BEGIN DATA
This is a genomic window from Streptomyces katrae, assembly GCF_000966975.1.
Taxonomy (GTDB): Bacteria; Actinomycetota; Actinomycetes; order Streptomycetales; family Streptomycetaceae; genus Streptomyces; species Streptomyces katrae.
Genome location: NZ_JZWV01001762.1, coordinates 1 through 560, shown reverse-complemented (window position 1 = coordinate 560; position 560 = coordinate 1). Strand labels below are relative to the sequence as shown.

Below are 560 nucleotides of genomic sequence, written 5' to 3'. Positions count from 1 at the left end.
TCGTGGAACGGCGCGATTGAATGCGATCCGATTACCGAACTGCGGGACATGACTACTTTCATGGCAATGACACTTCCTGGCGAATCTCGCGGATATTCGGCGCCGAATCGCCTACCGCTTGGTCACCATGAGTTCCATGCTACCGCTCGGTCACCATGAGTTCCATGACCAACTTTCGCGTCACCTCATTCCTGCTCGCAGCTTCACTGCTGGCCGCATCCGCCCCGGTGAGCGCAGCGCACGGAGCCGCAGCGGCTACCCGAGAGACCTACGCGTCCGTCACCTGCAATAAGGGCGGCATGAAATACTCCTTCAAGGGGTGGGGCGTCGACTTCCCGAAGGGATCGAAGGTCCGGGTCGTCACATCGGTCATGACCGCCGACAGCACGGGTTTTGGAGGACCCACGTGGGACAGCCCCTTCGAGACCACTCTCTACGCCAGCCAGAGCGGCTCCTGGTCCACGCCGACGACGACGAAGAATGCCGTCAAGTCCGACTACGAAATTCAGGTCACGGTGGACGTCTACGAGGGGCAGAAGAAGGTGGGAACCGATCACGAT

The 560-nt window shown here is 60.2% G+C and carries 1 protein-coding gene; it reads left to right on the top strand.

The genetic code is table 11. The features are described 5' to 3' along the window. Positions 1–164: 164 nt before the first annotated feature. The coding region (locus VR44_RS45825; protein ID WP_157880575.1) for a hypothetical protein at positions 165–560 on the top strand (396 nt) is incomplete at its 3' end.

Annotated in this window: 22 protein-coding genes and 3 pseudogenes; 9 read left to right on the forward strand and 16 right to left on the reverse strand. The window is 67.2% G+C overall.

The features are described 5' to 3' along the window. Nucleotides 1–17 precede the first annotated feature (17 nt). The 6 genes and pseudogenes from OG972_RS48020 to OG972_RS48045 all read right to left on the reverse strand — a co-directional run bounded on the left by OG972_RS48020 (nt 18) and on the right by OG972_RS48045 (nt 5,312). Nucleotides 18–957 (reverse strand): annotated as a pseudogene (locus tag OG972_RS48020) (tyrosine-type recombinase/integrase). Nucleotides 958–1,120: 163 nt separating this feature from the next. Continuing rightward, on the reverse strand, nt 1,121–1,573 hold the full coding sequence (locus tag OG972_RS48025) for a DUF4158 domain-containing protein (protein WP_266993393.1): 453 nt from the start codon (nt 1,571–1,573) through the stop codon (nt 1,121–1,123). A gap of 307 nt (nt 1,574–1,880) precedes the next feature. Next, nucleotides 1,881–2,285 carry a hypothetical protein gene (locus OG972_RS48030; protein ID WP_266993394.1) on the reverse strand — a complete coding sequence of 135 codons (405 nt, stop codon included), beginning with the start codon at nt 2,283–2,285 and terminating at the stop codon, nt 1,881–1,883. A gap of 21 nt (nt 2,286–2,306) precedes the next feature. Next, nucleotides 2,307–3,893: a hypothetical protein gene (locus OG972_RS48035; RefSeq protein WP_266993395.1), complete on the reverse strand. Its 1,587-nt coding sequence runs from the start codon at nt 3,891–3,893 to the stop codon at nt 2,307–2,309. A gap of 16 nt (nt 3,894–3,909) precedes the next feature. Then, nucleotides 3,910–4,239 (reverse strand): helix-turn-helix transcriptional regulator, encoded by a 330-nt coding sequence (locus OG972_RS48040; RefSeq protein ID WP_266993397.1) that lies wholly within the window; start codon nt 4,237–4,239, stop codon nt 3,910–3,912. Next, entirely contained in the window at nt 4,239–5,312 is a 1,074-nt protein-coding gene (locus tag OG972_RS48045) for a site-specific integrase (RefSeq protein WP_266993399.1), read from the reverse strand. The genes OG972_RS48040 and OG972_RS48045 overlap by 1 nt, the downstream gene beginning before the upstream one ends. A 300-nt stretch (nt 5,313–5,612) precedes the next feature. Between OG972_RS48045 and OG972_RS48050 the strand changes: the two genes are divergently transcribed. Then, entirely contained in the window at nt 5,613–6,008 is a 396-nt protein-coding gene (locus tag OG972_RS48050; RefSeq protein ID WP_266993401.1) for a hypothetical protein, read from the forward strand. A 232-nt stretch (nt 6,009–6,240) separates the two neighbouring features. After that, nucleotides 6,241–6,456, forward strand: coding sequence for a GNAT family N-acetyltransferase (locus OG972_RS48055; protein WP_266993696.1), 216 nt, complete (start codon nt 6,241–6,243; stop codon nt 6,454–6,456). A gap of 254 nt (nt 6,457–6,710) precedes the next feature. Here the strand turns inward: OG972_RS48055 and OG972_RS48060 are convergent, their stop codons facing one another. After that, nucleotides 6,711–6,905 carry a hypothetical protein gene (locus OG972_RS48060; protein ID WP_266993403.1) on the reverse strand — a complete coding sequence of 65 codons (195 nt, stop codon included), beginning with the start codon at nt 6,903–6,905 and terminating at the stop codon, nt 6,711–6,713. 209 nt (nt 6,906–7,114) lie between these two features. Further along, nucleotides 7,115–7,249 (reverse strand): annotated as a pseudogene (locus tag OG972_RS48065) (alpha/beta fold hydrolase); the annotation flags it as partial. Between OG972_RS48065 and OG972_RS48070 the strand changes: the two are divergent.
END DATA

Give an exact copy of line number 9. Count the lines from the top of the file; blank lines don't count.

The features are described 5' to 3' along the window. Nucleotides 1–17 precede the first annotated feature (17 nt). The 6 genes and pseudogenes from OG972_RS48020 to OG972_RS48045 all read right to left on the reverse strand — a co-directional run bounded on the left by OG972_RS48020 (nt 18) and on the right by OG972_RS48045 (nt 5,312). Nucleotides 18–957 (reverse strand): annotated as a pseudogene (locus tag OG972_RS48020) (tyrosine-type recombinase/integrase). Nucleotides 958–1,120: 163 nt separating this feature from the next. Continuing rightward, on the reverse strand, nt 1,121–1,573 hold the full coding sequence (locus tag OG972_RS48025) for a DUF4158 domain-containing protein (protein WP_266993393.1): 453 nt from the start codon (nt 1,571–1,573) through the stop codon (nt 1,121–1,123). A gap of 307 nt (nt 1,574–1,880) precedes the next feature. Next, nucleotides 1,881–2,285 carry a hypothetical protein gene (locus OG972_RS48030; protein ID WP_266993394.1) on the reverse strand — a complete coding sequence of 135 codons (405 nt, stop codon included), beginning with the start codon at nt 2,283–2,285 and terminating at the stop codon, nt 1,881–1,883. A gap of 21 nt (nt 2,286–2,306) precedes the next feature. Next, nucleotides 2,307–3,893: a hypothetical protein gene (locus OG972_RS48035; RefSeq protein WP_266993395.1), complete on the reverse strand. Its 1,587-nt coding sequence runs from the start codon at nt 3,891–3,893 to the stop codon at nt 2,307–2,309. A gap of 16 nt (nt 3,894–3,909) precedes the next feature. Then, nucleotides 3,910–4,239 (reverse strand): helix-turn-helix transcriptional regulator, encoded by a 330-nt coding sequence (locus OG972_RS48040; RefSeq protein ID WP_266993397.1) that lies wholly within the window; start codon nt 4,237–4,239, stop codon nt 3,910–3,912. Next, entirely contained in the window at nt 4,239–5,312 is a 1,074-nt protein-coding gene (locus tag OG972_RS48045) for a site-specific integrase (RefSeq protein WP_266993399.1), read from the reverse strand. The genes OG972_RS48040 and OG972_RS48045 overlap by 1 nt, the downstream gene beginning before the upstream one ends. A 300-nt stretch (nt 5,313–5,612) precedes the next feature. Between OG972_RS48045 and OG972_RS48050 the strand changes: the two genes are divergently transcribed. Then, entirely contained in the window at nt 5,613–6,008 is a 396-nt protein-coding gene (locus tag OG972_RS48050; RefSeq protein ID WP_266993401.1) for a hypothetical protein, read from the forward strand. A 232-nt stretch (nt 6,009–6,240) separates the two neighbouring features. After that, nucleotides 6,241–6,456, forward strand: coding sequence for a GNAT family N-acetyltransferase (locus OG972_RS48055; protein WP_266993696.1), 216 nt, complete (start codon nt 6,241–6,243; stop codon nt 6,454–6,456). A gap of 254 nt (nt 6,457–6,710) precedes the next feature. Here the strand turns inward: OG972_RS48055 and OG972_RS48060 are convergent, their stop codons facing one another. After that, nucleotides 6,711–6,905 carry a hypothetical protein gene (locus OG972_RS48060; protein ID WP_266993403.1) on the reverse strand — a complete coding sequence of 65 codons (195 nt, stop codon included), beginning with the start codon at nt 6,903–6,905 and terminating at the stop codon, nt 6,711–6,713. 209 nt (nt 6,906–7,114) lie between these two features. Further along, nucleotides 7,115–7,249 (reverse strand): annotated as a pseudogene (locus tag OG972_RS48065) (alpha/beta fold hydrolase); the annotation flags it as partial. Between OG972_RS48065 and OG972_RS48070 the strand changes: the two are divergent.